Apple picking in New Hampshire--Corb, his mom, her boyfriend, the kids, and I
"Dad, do you believe in witchcraft?" Ashes asked me on a Saturday. I guess it's the season, and also, I suppose, something that all teenagers inevitably develop a fascination with.
I grinned. "I guess that I do." I smiled and moved to sit next down to her, on her bed. "Actually, I have a book of witchcraft, somewhere. It was given to me by a friend that I worked with at Cumberland Farms, during college."
Ashes eyes grew wide. "You do?"
"Yeah. I could be wrong, but I think it's in a bookshelf somewhere in the apartment...maybe even that one, right next to you."
It took her seconds to start digging through the bookshelf.
Witchcraft. I hadn't thought about that book in years, to be honest. Still, I found myself returning to the subject later that day, after Josie had stopped by to pick the kids up, and before Corb came home from work. It was the time I had set aside to pay a few bills, and I suddenly found myself remembering one short incantation from the book, which seemed to fit perfectly with the mood I was in. Grinning, I found myself muttering under my breath, just for the heck of it:
Money money, come to me
As I will it, so mote it be.
Or something like that. Upon reflection, that seems strangely incomplete...as if it's a peanut butter and jelly sandwich, only missing the middle section that makes it more than just two slices of bread. Be that as it may, that's what I said, a few times, before I moved on to other things.
A few hours later, after Corb had arrived home and changed, we decided to go out for Chinese food at our favorite restaurant in North Edldredge.
When we reached the restaurant, I opened my door and suddenly, noticed something on the ground beside me.
"Corb, come over here," I said. "Look at this."
It was a pocketbook, all shiny and glowing in the moonlight. Corb came over to my side and picked it up.
"What should we do?" I asked. "I mean, I guess we could look around for some kind of identification, but I'm kind of afraid to open it."
"Let's bring it into the restaurant," said Corb. "See if anyone owns it."
Which we tried to do, honestly. Corb went into the restaurant and started questioning people at the bar, but they were too drunk to even answer him. Finally, we went to the cash register and handed the pocketbook to the lady behind the counter. We asked her to keep it safe, in case someone dropped in asking for it.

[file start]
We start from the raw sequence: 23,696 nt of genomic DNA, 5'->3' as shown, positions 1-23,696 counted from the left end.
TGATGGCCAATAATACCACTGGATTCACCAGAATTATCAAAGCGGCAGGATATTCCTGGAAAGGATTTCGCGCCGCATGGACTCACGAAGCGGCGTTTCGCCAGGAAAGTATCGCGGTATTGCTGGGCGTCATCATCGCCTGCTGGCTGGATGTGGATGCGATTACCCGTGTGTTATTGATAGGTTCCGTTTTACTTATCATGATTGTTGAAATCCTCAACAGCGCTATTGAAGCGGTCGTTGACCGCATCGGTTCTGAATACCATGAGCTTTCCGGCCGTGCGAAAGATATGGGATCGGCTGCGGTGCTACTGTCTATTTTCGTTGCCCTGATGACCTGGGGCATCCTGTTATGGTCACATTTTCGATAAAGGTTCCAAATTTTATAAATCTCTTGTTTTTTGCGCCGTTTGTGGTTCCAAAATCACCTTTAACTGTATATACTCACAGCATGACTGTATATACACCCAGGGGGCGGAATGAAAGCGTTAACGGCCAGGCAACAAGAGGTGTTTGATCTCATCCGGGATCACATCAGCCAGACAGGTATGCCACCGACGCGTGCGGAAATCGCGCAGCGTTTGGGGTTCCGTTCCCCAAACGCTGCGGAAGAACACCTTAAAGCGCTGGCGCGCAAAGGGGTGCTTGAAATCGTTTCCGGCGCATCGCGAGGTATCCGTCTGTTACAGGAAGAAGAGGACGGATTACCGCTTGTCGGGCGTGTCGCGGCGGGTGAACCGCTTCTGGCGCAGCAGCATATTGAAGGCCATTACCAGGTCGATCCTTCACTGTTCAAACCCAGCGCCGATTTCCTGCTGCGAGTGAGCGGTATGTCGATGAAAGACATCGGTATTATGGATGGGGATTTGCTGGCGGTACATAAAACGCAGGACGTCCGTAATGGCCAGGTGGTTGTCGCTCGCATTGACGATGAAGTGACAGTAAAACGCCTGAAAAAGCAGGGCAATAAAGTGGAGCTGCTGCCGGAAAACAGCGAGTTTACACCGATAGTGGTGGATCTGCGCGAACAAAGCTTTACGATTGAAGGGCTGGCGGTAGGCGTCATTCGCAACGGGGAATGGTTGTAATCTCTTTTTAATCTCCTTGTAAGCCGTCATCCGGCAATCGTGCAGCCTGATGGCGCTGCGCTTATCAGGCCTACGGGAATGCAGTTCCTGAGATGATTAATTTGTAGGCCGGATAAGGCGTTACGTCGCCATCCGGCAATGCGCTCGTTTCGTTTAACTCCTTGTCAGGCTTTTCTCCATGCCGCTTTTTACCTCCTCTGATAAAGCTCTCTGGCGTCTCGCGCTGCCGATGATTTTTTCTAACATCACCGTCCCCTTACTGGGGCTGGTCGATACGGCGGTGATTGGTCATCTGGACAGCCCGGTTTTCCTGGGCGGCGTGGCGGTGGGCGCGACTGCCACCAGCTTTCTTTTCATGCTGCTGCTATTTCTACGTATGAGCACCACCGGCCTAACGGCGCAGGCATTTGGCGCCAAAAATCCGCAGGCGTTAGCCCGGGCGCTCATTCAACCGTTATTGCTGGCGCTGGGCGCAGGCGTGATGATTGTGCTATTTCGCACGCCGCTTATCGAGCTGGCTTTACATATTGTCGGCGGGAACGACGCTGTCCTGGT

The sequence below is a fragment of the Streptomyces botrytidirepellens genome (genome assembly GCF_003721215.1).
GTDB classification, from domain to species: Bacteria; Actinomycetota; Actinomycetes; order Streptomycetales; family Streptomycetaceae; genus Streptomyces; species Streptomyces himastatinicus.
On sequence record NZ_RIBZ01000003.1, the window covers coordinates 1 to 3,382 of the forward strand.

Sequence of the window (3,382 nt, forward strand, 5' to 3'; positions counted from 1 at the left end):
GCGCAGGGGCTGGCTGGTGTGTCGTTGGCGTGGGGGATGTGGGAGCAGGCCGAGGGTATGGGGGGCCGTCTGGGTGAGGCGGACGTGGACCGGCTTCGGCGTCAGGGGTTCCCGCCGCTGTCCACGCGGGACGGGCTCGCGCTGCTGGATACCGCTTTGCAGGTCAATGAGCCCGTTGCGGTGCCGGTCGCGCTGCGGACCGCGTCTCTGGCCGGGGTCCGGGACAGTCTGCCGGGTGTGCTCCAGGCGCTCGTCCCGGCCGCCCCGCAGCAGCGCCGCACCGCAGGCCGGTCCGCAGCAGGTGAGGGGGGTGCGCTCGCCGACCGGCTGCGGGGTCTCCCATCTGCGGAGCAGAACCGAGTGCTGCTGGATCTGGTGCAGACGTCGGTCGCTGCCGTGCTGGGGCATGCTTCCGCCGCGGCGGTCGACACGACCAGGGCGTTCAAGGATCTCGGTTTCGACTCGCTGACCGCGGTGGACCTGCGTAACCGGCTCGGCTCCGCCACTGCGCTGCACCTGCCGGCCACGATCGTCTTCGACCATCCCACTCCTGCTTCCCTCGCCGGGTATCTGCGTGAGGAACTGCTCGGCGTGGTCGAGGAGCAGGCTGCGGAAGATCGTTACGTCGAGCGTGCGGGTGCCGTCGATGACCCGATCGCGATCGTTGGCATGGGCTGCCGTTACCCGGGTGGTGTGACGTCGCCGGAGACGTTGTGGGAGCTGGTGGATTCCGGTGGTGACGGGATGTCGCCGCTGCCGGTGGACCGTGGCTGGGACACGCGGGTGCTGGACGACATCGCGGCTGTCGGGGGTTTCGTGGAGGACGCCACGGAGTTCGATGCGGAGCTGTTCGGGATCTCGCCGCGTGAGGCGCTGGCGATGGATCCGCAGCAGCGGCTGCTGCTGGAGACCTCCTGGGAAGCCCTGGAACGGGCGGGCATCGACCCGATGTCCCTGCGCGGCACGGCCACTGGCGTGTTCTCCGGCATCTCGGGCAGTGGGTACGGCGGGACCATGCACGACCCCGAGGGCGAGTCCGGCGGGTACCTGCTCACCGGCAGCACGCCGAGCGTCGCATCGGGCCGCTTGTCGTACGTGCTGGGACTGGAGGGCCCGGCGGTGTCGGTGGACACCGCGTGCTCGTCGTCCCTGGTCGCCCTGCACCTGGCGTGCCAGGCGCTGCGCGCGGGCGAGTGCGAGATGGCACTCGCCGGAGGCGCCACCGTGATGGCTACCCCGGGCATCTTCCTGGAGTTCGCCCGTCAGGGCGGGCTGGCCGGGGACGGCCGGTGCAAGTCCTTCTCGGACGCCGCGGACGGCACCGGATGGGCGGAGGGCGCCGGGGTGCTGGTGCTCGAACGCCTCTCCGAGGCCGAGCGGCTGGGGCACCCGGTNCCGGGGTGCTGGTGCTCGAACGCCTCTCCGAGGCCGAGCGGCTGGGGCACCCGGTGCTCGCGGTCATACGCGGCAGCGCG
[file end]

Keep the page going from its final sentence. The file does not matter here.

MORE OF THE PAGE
All through our soup, I kept looking around the restaurant. "I wonder if someone here lost the pocketbook," I said, "I wonder if they're going to realize it while we're here."
"I doubt it," said Corb, splashing his spoon into his chicken wonton. "But maybe we should ask them to call the police and hand it over to them."
About ten minutes later, as we were about to go to the buffet, I looked to my left, and saw the cashier headed our way. "These are the two!" she said, pointing to us. In a matter of seconds, she was passed by a middle aged lady clutching the errant handbag.
"Thank you so much!" the lady said, a huge smile on her face. "We were going to eat here and then changed our mind, and I realized when we arrived in Wrentham that my purse was missing. I was worried sick about the whole thing, but my daughter--" And she pointed to the girl next to her, who was about nineteen. "My daughter said to think positive, that there are a lot of nice people out there, and guess what? There are!"
And with that, she opened up her pocketbook and took out all the money that she had--$22--and dropped it on our table.
"Oh no, we can't accept that," said Corb.
"Yes you can," she said. "It's the least I can do."
After that, her husband came over, to shake our hand. I have to say, it was a pretty nice feeling. Made me feel kind of like we were heroes. And, we discovered that he worked right next door to Corb, which is sort of weird, since Corb works about an hour away.
Anyway, I can't definitely link the incantation with the pocketbook incident, of course. However, it is strange that a few hours after sending out a message like that, money is suddenly thrown into our laps...enough to pay for dinner that night. It's just funny how the universe works, I guess.
Maybe it's because I like to fancy that I'm a writer, but I truly do believe that there is a power to be found in words, both spoken and written. A power that goes beyond just the mere act of communication. Words reverberate, you see. They echo, they're heard. Call it witchcraft, if you will, call it will to power. However you want to slice it, sometimes a conversation begun alone is later answered in the most unlikeliest of ways.
PS: I just checked the book, and turns out, there was a missing line: "Money, come to me today." Personally, I think I like it better as a couplet...